Our extensive new collection of Digital 2019 Reports reveals that internet users are now growing by an average of more than one million new users every day, with all of the original ‘Next Billion Users’ now online.
The number of people using the internet has surged over the past year, with more than one million people coming online for the first time each day since January 2018. It’s not just internet users that have been growing either, as the extensive new collection of Digital 2019 reports from Hootsuite and We Are Social reveals.
We’ll explore all of the key trends and insights from this year’s reports in detail below, but here are the essential headlines you need in order to understand ‘Digital in 2019’:
There are 5.11 billion unique mobile users in the world today, up 100 million (2 percent) in the past year.
There are 4.39 billion internet users in 2019, an increase of 366 million (9 percent) versus January 2018.
There are 3.48 billion social media users in 2019, with the worldwide total growing by 288 million (9 percent) since this time last year.
3.26 billion people use social media on mobile devices in January 2019, with growth of 297 million new users representing a year-on-year increase of more than 10 percent
With thousands of charts across more than 200 global and local reports, this year’s Global Digital series is one of the most comprehensive and up-to-date studies of today’s connected world. We’ll be publishing those local country reports in stages over the coming days here on DataReportal, but this article and the SlideShare embed above distil the essential headlines, trends, and insights you need in order to make sense of digital in 2019.
Before we get into the analysis though, I’d like to take a moment to thank all of the wonderful data partners who’ve made this year’s series of reports possible, in particular:
Now, just before we get started with all those numbers, you may want to go grab a coffee and get comfortable. There’s a huge amount of information to digest in the 8,800 words below, and you’ll want to take time to make sense of it all.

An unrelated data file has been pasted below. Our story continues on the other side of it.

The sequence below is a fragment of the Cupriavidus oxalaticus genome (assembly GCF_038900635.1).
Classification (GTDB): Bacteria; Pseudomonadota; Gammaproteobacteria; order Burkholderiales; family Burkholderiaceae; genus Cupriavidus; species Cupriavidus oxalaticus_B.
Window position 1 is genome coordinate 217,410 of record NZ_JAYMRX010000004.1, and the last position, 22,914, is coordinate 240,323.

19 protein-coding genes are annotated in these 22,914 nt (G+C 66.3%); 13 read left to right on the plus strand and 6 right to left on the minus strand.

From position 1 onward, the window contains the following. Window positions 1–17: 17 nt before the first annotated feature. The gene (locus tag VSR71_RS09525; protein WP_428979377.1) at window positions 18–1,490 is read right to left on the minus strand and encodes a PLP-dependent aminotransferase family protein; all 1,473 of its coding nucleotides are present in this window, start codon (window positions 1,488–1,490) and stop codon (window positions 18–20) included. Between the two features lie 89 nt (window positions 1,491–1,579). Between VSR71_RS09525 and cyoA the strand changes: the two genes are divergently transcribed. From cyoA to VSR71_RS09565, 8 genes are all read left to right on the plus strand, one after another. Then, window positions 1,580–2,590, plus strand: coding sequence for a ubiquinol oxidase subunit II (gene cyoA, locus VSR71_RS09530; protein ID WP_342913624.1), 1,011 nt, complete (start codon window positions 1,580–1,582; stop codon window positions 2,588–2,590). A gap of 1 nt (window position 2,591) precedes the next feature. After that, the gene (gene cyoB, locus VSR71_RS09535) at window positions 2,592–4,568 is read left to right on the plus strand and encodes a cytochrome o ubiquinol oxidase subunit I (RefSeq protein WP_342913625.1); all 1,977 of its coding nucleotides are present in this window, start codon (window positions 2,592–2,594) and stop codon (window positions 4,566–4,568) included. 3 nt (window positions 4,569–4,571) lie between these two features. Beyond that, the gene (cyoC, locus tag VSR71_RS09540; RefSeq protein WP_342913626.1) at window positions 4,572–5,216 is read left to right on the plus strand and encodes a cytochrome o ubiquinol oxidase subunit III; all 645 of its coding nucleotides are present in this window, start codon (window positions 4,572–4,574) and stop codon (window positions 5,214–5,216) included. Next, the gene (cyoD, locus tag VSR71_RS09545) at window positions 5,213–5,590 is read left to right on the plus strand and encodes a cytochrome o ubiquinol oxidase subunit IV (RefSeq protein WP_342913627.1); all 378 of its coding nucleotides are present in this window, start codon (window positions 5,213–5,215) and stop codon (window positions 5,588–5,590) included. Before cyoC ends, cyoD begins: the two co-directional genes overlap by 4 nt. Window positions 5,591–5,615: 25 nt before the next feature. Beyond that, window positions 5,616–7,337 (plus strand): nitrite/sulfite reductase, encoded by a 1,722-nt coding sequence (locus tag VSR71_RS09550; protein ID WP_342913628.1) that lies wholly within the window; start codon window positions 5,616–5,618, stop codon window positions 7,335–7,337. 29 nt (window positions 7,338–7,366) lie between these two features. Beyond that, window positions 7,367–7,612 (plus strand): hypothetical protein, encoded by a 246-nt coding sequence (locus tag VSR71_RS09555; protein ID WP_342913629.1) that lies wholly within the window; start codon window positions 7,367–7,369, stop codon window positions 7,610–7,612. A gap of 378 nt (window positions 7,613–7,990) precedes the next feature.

OK… all set?
Internet users in 2019
I’m sure I say this every year, but 2018 really was another year of impressive growth across all things digital. However, perhaps the most compelling story in this year’s numbers is that internet user growth actually accelerated in the past year, with more than 366 million new users coming online since we published our Digital 2018 reports.
Our latest internet data – collected and synthesised from a wide variety of reputable sources – shows that internet users are growing at a rate of more than 11 new users per second, which results in that impressive total of one million new users each day. It’s worth noting that some of this growth may be attributable to more up-to-date reporting of user numbers, but that doesn’t detract from the implications of this growth.
We’re particularly encouraged to see that a significant proportion of this year’s growth has come from developing economies, with countries that previously suffered from lacklustre internet penetration posting some strong gains as we start 2019.
The standout story here is India, which has seen internet users jump by almost 100 million in the past 12 months, representing annual growth of more than 20 percent. Internet penetration in the South Asian country now stands at roughly 41 percent – a considerable improvement over the 31 percent that we reported this time last year.
These big numbers mean that India is responsible for more than a quarter of this year’s total global growth. Overall, Asia-Pacific delivered 55 percent of the annual growth figure, with China adding another 50 million new users in the past year.
Perhaps surprisingly though, the United States takes third spot in our global ranking of absolute internet user growth. Despite already enjoying an internet penetration rate of 88% this time last year, internet users in the US grew by almost nine percent year-on-year, reaching a total of more than 310 million users in January 2019 (95 percent penetration).